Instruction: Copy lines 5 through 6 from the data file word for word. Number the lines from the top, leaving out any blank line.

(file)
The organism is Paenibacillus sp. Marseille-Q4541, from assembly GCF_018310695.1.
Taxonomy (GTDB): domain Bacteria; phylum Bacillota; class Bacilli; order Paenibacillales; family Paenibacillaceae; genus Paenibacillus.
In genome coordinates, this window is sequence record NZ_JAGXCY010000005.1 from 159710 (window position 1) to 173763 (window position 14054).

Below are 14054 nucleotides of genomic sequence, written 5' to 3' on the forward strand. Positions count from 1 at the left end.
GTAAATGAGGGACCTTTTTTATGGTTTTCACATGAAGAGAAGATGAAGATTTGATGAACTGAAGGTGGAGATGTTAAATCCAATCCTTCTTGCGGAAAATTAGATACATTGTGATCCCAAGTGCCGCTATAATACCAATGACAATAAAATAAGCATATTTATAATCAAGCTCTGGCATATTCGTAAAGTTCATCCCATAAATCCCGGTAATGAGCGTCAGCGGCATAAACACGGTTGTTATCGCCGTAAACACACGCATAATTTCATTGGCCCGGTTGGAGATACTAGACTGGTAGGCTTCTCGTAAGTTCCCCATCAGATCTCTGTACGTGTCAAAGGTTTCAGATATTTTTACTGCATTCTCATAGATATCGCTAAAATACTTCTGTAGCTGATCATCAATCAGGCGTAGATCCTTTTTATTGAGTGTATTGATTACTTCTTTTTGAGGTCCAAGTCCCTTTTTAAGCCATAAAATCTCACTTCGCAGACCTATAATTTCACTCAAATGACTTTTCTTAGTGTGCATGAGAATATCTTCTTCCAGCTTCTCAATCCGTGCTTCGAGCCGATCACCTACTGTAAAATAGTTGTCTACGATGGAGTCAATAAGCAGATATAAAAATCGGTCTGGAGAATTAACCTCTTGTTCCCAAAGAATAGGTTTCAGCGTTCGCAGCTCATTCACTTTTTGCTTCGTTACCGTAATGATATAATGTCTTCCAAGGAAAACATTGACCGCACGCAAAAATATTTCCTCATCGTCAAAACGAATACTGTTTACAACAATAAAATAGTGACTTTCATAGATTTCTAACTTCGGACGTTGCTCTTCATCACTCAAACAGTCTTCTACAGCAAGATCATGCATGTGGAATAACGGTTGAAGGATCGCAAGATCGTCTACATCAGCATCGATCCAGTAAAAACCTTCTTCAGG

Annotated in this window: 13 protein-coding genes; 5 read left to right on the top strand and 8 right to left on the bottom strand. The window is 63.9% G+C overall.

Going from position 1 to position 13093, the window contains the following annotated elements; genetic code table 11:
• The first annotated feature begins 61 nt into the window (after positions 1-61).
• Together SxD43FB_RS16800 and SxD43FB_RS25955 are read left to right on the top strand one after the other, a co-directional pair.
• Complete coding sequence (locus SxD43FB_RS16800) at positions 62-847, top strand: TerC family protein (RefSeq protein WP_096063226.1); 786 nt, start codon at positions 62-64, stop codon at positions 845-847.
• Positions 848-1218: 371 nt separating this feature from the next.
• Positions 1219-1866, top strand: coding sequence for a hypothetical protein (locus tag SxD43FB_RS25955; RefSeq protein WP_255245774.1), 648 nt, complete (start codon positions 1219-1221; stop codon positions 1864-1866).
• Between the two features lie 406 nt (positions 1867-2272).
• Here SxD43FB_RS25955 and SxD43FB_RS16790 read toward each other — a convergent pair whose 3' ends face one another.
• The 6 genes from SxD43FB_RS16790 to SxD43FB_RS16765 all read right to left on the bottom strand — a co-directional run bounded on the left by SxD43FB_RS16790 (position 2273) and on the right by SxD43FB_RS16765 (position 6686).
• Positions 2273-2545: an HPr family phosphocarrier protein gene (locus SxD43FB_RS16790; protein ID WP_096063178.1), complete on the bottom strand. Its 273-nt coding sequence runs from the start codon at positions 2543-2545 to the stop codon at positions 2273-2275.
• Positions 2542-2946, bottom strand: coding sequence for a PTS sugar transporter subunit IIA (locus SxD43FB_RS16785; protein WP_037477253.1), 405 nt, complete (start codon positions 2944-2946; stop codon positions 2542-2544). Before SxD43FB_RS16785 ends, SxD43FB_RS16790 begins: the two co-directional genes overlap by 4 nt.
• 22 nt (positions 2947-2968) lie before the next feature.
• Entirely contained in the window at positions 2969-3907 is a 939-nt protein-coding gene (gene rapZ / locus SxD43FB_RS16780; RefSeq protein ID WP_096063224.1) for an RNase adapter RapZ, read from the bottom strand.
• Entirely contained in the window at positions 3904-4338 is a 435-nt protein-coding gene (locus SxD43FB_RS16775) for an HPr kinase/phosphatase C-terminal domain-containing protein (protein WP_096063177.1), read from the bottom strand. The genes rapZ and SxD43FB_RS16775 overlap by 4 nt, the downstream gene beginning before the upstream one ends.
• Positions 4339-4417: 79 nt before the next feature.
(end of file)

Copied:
GTAAATGAGGGACCTTTTTTATGGTTTTCACATGAAGAGAAGATGAAGATTTGATGAACTGAAGGTGGAGATGTTAAATCCAATCCTTCTTGCGGAAAATTAGATACATTGTGATCCCAAGTGCCGCTATAATACCAATGACAATAAAATAAGCATATTTATAATCAAGCTCTGGCATATTCGTAAAGTTCATCCCATAAATCCCGGTAATGAGCGTCAGCGGCATAAACACGGTTGTTATCGCCGTAAACACACGCATAATTTCATTGGCCCGGTTGGAGATACTAGACTGGTAGGCTTCTCGTAAGTTCCCCATCAGATCTCTGTACGTGTCAAAGGTTTCAGATATTTTTACTGCATTCTCATAGATATCGCTAAAATACTTCTGTAGCTGATCATCAATCAGGCGTAGATCCTTTTTATTGAGTGTATTGATTACTTCTTTTTGAGGTCCAAGTCCCTTTTTAAGCCATAAAATCTCACTTCGCAGACCTATAATTTCACTCAAATGACTTTTCTTAGTGTGCATGAGAATATCTTCTTCCAGCTTCTCAATCCGTGCTTCGAGCCGATCACCTACTGTAAAATAGTTGTCTACGATGGAGTCAATAAGCAGATATAAAAATCGGTCTGGAGAATTAACCTCTTGTTCCCAAAGAATAGGTTTCAGCGTTCGCAGCTCATTCACTTTTTGCTTCGTTACCGTAATGATATAATGTCTTCCAAGGAAAACATTGACCGCACGCAAAAATATTTCCTCATCGTCAAAACGAATACTGTTTACAACAATAAAATAGTGACTTTCATAGATTTCTAACTTCGGACGTTGCTCTTCATCACTCAAACAGTCTTCTACAGCAAGATCATGCATGTGGAATAACGGTTGAAGGATCGCAAGATCGTCTACATCAGCATCGATCCAGTAAAAACCTTCTTCAGG

Annotated in this window: 13 protein-coding genes; 5 read left to right on the top strand and 8 right to left on the bottom strand. The window is 63.9% G+C overall.